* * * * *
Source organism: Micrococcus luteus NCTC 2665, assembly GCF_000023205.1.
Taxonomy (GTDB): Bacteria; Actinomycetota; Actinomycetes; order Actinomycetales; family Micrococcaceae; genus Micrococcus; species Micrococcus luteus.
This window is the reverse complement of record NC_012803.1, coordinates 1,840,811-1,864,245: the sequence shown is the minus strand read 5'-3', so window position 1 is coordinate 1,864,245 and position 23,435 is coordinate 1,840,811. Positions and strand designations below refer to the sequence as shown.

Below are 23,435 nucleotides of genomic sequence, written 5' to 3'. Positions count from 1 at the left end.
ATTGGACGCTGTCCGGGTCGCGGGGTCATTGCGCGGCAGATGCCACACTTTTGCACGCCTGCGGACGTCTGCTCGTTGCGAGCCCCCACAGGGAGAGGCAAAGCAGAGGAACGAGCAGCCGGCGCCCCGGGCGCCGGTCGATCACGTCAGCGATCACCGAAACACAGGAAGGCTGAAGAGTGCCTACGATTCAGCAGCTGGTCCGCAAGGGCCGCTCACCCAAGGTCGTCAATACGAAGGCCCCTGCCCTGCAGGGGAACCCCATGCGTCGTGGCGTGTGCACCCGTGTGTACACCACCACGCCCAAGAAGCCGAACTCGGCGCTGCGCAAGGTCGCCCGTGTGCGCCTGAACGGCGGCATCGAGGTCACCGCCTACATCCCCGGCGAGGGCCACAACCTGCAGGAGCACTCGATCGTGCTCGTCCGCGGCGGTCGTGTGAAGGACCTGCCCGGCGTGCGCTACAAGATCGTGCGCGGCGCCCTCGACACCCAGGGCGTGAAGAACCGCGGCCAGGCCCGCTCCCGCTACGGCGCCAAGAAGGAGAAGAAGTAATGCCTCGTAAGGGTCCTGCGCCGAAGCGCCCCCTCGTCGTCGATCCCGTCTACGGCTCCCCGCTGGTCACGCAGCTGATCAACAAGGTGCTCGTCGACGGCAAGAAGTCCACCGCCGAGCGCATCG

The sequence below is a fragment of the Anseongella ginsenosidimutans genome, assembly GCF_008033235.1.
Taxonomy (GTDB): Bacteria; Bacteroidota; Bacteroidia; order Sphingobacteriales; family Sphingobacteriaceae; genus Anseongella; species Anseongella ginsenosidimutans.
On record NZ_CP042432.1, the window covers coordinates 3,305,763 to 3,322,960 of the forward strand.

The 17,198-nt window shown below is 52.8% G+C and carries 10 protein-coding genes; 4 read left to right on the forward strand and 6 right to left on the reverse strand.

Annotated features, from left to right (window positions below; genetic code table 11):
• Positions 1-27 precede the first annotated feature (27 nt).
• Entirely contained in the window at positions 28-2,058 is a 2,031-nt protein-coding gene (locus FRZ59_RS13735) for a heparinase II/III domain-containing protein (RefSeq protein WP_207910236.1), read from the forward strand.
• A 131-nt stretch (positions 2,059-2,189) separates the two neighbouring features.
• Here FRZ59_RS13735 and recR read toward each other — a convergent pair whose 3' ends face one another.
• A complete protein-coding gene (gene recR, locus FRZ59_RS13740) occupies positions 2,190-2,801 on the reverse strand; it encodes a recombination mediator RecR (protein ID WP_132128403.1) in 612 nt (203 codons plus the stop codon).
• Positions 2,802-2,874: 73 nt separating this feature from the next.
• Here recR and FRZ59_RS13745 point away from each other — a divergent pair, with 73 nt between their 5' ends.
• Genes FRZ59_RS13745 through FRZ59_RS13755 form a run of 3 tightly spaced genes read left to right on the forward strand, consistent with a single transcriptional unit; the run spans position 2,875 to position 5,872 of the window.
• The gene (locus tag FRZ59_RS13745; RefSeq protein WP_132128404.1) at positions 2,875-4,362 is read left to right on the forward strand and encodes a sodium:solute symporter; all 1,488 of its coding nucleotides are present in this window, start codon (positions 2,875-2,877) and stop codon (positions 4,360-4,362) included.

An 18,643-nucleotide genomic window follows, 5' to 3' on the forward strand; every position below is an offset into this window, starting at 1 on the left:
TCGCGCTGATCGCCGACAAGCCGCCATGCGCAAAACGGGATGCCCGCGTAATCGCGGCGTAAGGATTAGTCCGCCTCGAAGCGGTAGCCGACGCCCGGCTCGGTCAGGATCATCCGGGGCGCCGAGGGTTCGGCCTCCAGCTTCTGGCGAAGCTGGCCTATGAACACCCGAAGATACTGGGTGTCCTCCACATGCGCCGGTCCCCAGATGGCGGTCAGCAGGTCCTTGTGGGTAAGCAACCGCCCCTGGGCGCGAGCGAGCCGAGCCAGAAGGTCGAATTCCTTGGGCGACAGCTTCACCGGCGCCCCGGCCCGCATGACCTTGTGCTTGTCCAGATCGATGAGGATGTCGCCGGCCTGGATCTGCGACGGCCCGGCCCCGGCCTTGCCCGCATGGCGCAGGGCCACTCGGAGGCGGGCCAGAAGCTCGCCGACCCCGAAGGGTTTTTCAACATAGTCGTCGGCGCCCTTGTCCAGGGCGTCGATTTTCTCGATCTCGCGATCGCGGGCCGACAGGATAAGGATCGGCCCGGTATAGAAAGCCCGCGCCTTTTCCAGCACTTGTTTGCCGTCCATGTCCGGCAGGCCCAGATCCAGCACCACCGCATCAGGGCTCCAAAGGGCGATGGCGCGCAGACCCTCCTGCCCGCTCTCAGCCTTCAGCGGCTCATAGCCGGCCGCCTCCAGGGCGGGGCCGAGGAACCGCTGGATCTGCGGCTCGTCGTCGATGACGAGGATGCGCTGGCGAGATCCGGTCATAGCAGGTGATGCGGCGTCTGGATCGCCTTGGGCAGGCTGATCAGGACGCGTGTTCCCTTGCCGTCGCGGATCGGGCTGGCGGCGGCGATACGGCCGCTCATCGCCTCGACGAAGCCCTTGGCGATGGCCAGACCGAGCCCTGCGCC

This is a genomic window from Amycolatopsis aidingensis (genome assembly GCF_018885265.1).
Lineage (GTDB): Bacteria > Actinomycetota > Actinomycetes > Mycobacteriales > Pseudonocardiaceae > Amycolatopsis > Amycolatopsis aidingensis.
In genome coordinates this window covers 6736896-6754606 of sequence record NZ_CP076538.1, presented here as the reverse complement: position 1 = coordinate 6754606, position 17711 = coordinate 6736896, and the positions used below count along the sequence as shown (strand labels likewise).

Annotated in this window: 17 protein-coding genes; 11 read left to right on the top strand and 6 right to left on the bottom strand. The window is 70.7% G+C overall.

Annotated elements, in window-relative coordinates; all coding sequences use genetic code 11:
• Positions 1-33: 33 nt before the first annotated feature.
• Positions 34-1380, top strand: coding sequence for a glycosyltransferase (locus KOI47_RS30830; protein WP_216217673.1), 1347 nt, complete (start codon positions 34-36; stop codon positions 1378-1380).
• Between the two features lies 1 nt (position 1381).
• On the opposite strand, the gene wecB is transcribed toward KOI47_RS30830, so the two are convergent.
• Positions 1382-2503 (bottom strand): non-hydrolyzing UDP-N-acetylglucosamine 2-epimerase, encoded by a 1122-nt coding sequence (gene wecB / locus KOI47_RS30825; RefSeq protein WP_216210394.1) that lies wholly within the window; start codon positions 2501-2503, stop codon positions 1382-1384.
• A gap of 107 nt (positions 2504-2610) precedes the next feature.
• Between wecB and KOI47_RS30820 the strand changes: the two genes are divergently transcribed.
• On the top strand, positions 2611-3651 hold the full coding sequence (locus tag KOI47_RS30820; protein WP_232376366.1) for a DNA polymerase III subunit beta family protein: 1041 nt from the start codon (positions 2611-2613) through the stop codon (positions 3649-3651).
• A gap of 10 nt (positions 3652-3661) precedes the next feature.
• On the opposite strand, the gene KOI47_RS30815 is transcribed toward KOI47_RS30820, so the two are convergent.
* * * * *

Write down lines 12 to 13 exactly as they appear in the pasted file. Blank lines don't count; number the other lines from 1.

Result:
• Entirely contained in the window at positions 28-2,058 is a 2,031-nt protein-coding gene (locus FRZ59_RS13735) for a heparinase II/III domain-containing protein (RefSeq protein WP_207910236.1), read from the forward strand.
• A 131-nt stretch (positions 2,059-2,189) separates the two neighbouring features.